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Ask The Expert: Mental Health Pt.2

In the spirit of National Mental Health Awareness month, we continue to ask those hard-hitting questions regarding mental health and what it looks like to seek out mental health services.


Accessing and starting counseling can be a scary but know that you are not alone! Counseling provides you with a chance to sit down and have someone guide you through your own thoughts and feelings to help you better understand and manage them. Everyone, whether experiencing a mental health issue or not, can receive therapy.


Sharing your mental health journey with someone you trust is a great way to practice communication and connection but know you should never feel pressured to share your experiences. Pediatric resident Jennifer Markwood from the Ybor Youth Clinic is here to answer these important questions. Continue reading to find out how to deal with seeking and receiving mental health counseling as a teen/young adult!



 

Q: I don’t have insurance; can I still receive mental health services?


A: To start, you can always call 211( Community resources such a food, housing, bills, and mental health etc) or 988 (Suicide and Crisis Lifeline) for help in your time of need and information on community providers. Some providers have sliding scale payments, which is when the amount you owe is based off your income. You can also check out the Florida Department of Health or your state based Department of Health for more information on different insurance programs or medical care


Q: I have insurance but I don’t want my parents to know I’m receiving mental health services.


A. The ability of minors to received treatment without their parents knowledge is state dependent. In Florida, minors over 13 are legally able to access limited outpatient diagnostic and evaluation services, to include some therapies but not medications, in times of crisis to not exceed 2 visits in any 1 week period. Any inpatient treatment/therapies or use of medications requires parental consent. Read more here: 2023 Florida Statues


Q: Do I have to tell my friends I am receiving counseling?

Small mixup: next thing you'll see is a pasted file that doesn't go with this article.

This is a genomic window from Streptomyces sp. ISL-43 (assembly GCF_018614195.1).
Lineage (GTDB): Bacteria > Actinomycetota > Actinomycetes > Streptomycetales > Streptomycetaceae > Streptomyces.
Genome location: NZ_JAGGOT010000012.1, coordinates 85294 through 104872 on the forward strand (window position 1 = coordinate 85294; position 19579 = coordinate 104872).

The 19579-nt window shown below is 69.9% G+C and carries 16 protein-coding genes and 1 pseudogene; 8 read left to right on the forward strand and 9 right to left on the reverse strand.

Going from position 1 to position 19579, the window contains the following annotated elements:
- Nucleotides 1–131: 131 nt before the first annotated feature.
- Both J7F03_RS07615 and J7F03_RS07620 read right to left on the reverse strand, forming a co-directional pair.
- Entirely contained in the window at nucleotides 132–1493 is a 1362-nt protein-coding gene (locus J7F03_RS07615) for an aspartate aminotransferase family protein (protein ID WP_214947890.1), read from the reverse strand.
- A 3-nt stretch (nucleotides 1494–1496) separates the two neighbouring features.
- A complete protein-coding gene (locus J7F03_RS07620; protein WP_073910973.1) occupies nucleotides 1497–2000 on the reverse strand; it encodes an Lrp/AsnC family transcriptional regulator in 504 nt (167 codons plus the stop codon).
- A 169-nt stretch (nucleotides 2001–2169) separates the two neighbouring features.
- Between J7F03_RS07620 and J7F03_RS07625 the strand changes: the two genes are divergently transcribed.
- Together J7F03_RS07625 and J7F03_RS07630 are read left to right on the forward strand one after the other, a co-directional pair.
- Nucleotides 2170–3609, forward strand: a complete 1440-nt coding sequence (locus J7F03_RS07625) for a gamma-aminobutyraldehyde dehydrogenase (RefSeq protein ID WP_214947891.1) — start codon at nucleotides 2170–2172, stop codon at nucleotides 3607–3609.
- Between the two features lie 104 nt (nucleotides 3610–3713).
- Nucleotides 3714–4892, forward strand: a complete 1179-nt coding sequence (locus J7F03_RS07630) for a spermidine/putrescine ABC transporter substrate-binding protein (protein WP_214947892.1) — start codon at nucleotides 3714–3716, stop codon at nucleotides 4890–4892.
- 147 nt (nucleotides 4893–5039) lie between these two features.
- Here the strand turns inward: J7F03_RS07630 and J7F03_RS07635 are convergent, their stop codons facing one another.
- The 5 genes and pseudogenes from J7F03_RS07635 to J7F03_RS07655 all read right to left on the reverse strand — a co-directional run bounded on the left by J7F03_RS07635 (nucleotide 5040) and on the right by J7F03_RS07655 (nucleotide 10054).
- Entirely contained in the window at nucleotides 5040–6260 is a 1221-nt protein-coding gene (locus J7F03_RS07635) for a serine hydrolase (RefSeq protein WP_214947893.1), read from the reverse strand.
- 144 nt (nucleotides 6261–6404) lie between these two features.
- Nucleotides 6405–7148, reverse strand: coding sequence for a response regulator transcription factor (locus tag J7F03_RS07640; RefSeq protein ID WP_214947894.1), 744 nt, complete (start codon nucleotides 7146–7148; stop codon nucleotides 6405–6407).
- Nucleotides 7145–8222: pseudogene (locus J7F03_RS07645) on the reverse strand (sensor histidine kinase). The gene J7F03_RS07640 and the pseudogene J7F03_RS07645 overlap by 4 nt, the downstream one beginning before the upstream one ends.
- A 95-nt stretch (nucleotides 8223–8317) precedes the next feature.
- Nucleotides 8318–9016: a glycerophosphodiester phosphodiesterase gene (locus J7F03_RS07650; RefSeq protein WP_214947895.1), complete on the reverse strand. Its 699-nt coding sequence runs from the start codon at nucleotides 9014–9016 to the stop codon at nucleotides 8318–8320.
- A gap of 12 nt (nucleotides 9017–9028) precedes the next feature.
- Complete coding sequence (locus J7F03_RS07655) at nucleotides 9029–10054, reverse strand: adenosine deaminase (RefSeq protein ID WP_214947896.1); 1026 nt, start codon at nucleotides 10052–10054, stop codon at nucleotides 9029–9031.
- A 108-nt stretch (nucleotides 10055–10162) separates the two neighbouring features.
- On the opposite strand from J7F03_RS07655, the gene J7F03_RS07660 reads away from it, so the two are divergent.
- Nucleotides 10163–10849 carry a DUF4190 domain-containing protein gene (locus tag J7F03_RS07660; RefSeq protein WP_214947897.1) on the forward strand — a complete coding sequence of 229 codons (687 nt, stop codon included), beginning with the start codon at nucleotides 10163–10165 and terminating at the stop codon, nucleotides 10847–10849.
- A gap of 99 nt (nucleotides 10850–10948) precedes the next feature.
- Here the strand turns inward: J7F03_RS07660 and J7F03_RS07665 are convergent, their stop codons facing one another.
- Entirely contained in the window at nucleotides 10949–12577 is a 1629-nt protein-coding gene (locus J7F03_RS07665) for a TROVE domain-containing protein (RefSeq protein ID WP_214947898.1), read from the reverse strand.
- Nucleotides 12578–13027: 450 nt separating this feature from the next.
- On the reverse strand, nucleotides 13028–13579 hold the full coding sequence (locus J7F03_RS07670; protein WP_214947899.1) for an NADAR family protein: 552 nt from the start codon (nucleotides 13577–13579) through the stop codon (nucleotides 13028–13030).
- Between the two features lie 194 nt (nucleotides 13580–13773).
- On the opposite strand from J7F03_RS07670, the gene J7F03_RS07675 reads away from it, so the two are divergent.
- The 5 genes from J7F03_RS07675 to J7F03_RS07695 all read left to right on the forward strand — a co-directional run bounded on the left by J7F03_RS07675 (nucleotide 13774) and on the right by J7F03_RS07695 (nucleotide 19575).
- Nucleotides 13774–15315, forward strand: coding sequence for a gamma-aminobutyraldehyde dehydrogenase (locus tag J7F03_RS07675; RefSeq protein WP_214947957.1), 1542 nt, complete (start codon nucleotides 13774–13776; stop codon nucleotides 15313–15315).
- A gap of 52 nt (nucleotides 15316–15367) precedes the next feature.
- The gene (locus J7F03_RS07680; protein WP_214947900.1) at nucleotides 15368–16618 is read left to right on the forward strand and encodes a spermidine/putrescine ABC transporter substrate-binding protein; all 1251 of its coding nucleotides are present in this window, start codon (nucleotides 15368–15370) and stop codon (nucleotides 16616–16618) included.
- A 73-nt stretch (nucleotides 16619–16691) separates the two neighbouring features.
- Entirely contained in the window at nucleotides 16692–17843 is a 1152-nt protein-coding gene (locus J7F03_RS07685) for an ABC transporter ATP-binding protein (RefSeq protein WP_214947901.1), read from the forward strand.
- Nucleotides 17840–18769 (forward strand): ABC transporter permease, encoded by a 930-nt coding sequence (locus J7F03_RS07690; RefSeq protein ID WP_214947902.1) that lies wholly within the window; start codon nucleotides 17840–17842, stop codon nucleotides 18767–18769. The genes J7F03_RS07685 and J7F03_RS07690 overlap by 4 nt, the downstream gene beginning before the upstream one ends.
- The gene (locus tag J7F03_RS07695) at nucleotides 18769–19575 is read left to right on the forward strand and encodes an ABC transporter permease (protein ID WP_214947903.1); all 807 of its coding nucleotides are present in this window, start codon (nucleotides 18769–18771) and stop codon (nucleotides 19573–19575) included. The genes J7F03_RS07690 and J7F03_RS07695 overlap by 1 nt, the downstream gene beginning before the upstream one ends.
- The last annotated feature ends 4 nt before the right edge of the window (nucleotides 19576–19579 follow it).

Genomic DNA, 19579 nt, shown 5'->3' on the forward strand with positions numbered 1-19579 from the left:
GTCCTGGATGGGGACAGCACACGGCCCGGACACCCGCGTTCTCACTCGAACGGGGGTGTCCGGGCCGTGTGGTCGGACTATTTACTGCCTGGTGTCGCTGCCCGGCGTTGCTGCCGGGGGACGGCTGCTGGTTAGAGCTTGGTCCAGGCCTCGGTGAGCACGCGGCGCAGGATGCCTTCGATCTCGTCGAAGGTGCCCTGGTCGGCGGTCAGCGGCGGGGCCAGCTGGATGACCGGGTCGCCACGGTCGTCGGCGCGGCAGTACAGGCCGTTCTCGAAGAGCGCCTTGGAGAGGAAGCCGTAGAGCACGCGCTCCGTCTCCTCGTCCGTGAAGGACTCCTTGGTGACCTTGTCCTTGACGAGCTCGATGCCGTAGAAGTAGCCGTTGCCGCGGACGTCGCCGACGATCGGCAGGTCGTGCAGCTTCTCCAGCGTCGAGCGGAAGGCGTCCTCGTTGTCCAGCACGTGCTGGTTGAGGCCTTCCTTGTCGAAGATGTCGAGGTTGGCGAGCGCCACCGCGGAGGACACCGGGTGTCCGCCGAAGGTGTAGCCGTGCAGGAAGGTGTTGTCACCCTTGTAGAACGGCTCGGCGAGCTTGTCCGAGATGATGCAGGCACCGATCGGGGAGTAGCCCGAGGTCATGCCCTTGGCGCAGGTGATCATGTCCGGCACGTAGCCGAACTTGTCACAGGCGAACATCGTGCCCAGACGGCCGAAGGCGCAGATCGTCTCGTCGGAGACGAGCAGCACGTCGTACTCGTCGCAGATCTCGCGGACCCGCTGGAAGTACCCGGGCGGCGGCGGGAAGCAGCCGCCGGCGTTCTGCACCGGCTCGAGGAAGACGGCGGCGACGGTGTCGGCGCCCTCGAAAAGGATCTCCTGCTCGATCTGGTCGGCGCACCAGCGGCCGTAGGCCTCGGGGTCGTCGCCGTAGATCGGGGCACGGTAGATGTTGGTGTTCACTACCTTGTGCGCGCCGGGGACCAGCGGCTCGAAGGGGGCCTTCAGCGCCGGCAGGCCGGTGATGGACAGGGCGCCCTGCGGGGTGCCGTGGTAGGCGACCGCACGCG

A: Who you tell about your counseling is up to you and is a private matter. If you’re worried about how to tell your friends, you can discuss different ways to bring up the topic with your counselor.


Q. Will receiving counseling go on my permanent record?


A: It is always a good idea to discuss confidentiality concerns with any provider from the start to learn your rights. There are specific circumstances where your information must be shared (by court order, serious threat of harm to yourself or others) but in other scenarios you would sign a form to consent for your information to be released. It is possible that the use of medications, intensive therapy, or diagnostic codes for insurance payment/approvals would go on your medical record, but that information would be protected by HIPPA. You would not be required to share this information with future employers or educational institutions unless directed by law.


Q: How common is Therapy?


A: According to the CDC, 16.8 % of adolescents 12-17 years old received some type of mental health treatment in 2019, and males were slightly more likely than females to have received any mental health treatment or taken medication for mental health. Basically, more common than you think!


Q: Why is there a stigma surrounding mental health and therapy?


A: There are many stigma’s surrounding mental health, created by misunderstandings/misrepresentations of mental illnesses. There is Public stigma (Stereotypes, prejudices, and discrimination) and Self-stigma (the internalized, negative forms of above). It can be very difficult to overcome both while trying to improve your mental health. You can read more on stigmas here on a paper from Mayo Clinic and the NIH.

 

Q: What is the role of genetics in Mental Health? What are some factors that cause psychiatric disorders?


A: Some mental health illnesses (Depression, anxiety, ADHD, schizophrenia to name a few) seem to run in families, suggesting a genetic link. But if your family member has a mental illness, this only means you have a higher risk of developing that illness, not that you are guaranteed have it. Other factors such as the environment you’re raised in, psychological stresses or trauma exposure, and substance use can also play a role in developing a mental illness.


Check out the Teen Connect searchable directory and counseling & mental health programs page to find providers near you!


Jennifer Markwood DO Pediatrics PGY-2

Kentucky College of Osteopathic Medicine

Ybor Youth Clinic  - You can learn more information about making an appointment here!  





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